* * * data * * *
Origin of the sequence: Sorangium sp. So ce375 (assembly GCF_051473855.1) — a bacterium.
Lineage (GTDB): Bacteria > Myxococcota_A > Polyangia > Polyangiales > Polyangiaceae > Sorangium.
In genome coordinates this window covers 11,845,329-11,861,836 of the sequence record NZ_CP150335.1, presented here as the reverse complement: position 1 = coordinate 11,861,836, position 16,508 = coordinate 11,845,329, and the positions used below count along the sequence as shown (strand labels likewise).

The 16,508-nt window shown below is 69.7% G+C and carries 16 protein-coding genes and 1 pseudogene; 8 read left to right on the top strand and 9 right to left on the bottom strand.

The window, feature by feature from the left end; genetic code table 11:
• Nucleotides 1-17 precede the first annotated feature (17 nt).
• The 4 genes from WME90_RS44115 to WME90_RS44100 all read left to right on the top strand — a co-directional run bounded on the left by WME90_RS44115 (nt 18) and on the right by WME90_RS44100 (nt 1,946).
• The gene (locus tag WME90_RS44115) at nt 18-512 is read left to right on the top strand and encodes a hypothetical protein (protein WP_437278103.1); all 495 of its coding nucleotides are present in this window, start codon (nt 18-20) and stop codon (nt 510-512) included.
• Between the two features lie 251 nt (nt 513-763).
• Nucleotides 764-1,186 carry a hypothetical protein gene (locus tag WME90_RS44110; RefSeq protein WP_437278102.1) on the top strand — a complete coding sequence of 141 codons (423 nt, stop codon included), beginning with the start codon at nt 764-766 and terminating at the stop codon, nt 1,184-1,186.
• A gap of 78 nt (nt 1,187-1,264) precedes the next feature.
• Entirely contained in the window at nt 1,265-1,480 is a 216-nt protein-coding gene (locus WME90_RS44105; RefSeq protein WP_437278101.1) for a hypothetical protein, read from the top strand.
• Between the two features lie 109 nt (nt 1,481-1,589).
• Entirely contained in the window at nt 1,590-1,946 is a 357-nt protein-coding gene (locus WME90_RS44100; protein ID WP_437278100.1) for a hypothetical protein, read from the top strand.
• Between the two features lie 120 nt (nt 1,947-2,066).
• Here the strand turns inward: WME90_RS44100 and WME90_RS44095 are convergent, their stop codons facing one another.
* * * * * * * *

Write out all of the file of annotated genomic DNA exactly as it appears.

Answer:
Origin of the sequence: Sorangium sp. So ce375 (assembly GCF_051473855.1) — a bacterium.
Lineage (GTDB): Bacteria > Myxococcota_A > Polyangia > Polyangiales > Polyangiaceae > Sorangium.
In genome coordinates this window covers 11,845,329-11,861,836 of the sequence record NZ_CP150335.1, presented here as the reverse complement: position 1 = coordinate 11,861,836, position 16,508 = coordinate 11,845,329, and the positions used below count along the sequence as shown (strand labels likewise).

The 16,508-nt window shown below is 69.7% G+C and carries 16 protein-coding genes and 1 pseudogene; 8 read left to right on the top strand and 9 right to left on the bottom strand.

The window, feature by feature from the left end; genetic code table 11:
• Nucleotides 1-17 precede the first annotated feature (17 nt).
• The 4 genes from WME90_RS44115 to WME90_RS44100 all read left to right on the top strand — a co-directional run bounded on the left by WME90_RS44115 (nt 18) and on the right by WME90_RS44100 (nt 1,946).
• The gene (locus tag WME90_RS44115) at nt 18-512 is read left to right on the top strand and encodes a hypothetical protein (protein WP_437278103.1); all 495 of its coding nucleotides are present in this window, start codon (nt 18-20) and stop codon (nt 510-512) included.
• Between the two features lie 251 nt (nt 513-763).
• Nucleotides 764-1,186 carry a hypothetical protein gene (locus tag WME90_RS44110; RefSeq protein WP_437278102.1) on the top strand — a complete coding sequence of 141 codons (423 nt, stop codon included), beginning with the start codon at nt 764-766 and terminating at the stop codon, nt 1,184-1,186.
• A gap of 78 nt (nt 1,187-1,264) precedes the next feature.
• Entirely contained in the window at nt 1,265-1,480 is a 216-nt protein-coding gene (locus WME90_RS44105; RefSeq protein WP_437278101.1) for a hypothetical protein, read from the top strand.
• Between the two features lie 109 nt (nt 1,481-1,589).
• Entirely contained in the window at nt 1,590-1,946 is a 357-nt protein-coding gene (locus WME90_RS44100; protein ID WP_437278100.1) for a hypothetical protein, read from the top strand.
• Between the two features lie 120 nt (nt 1,947-2,066).
• Here the strand turns inward: WME90_RS44100 and WME90_RS44095 are convergent, their stop codons facing one another.